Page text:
“No they are not. They slip in like sins of omission seducing writers to the dark side of lazy writing. They demand nothing and steal moments of creativity. They are the step-stones to bland writing!” he cried.

“You feel very strongly about this.” she said.

See, that was bland, bland, bland! Now, this is how it should be done.

The door slammed open. The heels on his shoes banged across the floor, overpowering the ruffle made by the sheaf of paper in his hands. “Speechtags are of the Devil.”

She looked up, the book she had been reading dropping down to rest on the Snuggie that wrapped her. “I doubt speechtags have a religious affiliation.”

The sheath of papers stabbed towards her like an accusing finger. “They do. They are evil little gremlins who haunt stories.”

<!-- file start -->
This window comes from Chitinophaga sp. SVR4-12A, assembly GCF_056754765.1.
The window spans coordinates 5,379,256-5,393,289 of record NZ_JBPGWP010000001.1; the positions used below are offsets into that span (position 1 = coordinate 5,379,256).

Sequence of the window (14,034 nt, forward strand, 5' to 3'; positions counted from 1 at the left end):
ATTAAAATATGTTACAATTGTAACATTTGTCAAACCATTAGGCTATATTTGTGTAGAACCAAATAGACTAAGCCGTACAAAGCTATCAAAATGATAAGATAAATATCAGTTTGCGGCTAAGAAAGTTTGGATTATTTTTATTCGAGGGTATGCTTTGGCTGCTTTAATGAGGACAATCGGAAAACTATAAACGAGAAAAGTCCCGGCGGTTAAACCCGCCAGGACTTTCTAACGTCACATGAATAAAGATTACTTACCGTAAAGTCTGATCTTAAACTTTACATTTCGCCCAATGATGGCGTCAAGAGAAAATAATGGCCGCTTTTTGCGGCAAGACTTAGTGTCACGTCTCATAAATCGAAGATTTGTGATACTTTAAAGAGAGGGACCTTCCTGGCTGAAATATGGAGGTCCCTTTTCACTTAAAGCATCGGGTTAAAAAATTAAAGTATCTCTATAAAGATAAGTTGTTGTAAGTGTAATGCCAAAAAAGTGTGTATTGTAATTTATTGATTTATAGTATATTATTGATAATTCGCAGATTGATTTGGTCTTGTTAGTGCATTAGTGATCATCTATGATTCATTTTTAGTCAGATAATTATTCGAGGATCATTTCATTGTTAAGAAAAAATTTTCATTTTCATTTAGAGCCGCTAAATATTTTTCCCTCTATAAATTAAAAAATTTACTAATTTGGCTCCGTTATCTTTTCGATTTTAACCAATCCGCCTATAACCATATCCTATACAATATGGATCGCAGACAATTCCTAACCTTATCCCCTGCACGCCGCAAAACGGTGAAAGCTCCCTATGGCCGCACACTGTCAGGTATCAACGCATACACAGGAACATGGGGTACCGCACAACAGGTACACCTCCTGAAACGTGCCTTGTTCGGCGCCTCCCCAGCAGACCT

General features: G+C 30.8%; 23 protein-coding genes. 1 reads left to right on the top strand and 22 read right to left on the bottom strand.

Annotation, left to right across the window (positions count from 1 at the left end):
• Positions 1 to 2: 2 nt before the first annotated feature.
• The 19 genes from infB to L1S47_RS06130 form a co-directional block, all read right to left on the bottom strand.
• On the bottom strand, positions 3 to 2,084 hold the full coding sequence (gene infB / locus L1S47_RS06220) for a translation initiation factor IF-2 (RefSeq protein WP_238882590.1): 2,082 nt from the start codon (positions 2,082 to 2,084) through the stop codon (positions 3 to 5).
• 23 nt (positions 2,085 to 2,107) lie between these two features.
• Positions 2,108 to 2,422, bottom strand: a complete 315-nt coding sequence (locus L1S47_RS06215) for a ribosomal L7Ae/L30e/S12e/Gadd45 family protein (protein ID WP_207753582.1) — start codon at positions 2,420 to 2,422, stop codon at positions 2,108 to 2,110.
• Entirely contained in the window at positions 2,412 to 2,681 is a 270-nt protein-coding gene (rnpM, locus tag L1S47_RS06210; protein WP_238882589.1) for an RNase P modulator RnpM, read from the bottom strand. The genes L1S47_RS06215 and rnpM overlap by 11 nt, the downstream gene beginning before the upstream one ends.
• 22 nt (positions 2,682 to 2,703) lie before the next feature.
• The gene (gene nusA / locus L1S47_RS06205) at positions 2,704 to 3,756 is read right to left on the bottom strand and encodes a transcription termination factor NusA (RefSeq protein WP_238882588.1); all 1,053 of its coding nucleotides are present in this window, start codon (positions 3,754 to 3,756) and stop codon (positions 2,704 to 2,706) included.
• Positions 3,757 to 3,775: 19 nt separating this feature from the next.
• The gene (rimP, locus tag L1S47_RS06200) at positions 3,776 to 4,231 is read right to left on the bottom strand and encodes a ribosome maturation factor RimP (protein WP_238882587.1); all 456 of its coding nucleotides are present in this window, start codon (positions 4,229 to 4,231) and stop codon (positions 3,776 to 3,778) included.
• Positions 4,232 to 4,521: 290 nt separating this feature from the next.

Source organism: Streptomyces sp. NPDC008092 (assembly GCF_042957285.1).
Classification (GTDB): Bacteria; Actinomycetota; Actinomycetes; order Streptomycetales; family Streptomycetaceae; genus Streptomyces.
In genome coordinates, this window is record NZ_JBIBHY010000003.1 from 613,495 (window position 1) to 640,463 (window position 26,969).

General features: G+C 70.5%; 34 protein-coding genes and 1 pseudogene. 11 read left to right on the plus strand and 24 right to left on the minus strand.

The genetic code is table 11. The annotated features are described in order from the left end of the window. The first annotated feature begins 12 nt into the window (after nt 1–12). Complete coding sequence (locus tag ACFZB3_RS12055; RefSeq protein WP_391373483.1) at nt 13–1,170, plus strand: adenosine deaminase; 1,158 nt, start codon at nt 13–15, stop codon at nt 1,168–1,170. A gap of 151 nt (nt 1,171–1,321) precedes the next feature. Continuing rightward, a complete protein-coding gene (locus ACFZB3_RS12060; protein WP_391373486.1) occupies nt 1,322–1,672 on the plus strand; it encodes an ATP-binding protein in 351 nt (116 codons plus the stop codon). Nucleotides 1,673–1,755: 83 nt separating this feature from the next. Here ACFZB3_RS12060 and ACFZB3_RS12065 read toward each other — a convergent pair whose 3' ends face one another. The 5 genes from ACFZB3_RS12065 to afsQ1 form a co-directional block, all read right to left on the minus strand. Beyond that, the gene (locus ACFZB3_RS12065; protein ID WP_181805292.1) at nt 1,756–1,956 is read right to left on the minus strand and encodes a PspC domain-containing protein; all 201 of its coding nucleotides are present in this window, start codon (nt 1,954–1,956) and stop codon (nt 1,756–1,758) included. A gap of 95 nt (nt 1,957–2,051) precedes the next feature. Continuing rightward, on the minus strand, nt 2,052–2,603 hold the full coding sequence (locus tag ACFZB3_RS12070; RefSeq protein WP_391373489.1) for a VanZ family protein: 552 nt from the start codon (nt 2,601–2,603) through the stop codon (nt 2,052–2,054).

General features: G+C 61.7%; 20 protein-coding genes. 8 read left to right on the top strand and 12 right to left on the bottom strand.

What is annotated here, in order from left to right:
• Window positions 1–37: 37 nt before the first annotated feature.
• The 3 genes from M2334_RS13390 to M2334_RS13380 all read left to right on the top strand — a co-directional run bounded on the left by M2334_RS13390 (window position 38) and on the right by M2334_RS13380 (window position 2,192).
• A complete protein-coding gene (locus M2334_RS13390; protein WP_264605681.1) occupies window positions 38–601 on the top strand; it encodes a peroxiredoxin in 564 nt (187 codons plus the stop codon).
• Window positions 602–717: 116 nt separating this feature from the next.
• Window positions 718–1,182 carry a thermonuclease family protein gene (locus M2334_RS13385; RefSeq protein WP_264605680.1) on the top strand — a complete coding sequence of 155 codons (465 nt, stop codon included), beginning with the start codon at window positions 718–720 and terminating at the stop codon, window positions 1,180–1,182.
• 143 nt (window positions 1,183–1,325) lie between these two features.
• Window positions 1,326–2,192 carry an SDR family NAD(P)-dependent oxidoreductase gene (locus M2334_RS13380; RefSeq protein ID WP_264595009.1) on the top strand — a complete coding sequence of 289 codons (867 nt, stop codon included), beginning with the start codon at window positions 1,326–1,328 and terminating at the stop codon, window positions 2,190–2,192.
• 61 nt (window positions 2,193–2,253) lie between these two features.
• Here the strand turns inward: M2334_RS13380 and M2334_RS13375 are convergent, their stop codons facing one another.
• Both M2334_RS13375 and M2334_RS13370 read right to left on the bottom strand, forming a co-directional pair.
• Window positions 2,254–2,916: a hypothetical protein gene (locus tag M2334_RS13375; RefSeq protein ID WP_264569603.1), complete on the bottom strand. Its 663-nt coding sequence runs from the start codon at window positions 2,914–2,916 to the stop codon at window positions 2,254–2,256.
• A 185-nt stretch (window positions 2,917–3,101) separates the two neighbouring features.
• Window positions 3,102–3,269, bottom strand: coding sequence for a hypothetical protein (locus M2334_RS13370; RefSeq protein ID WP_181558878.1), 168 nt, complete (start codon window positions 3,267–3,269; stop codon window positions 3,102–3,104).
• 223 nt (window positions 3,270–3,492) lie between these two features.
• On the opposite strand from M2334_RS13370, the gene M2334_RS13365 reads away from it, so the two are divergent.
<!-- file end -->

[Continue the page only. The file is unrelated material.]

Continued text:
Her lips quirked up at the corners. “I think you may be overstating things. They seem completely neutral to me.”

“No they are not. They slip in like sins of omission seducing writers to the dark side of lazy writing. They demand nothing and steal moments of creativity. They are the step-stones to bland writing!” The vein on his forehead stood out in relief, running crookedly up from his left eyebrow to disappear into a shaggy hedge of hair.

“You feel very strongly about this.”

Seconds ticked by as he looked at her from under shadowed brows, his lips drawn tight into a line that made the dimple on his chin crooked. Without another word he spun and walked away, his exit punctuated by the bang of his heels on the floor. She let out a small chuckle and picked up her book.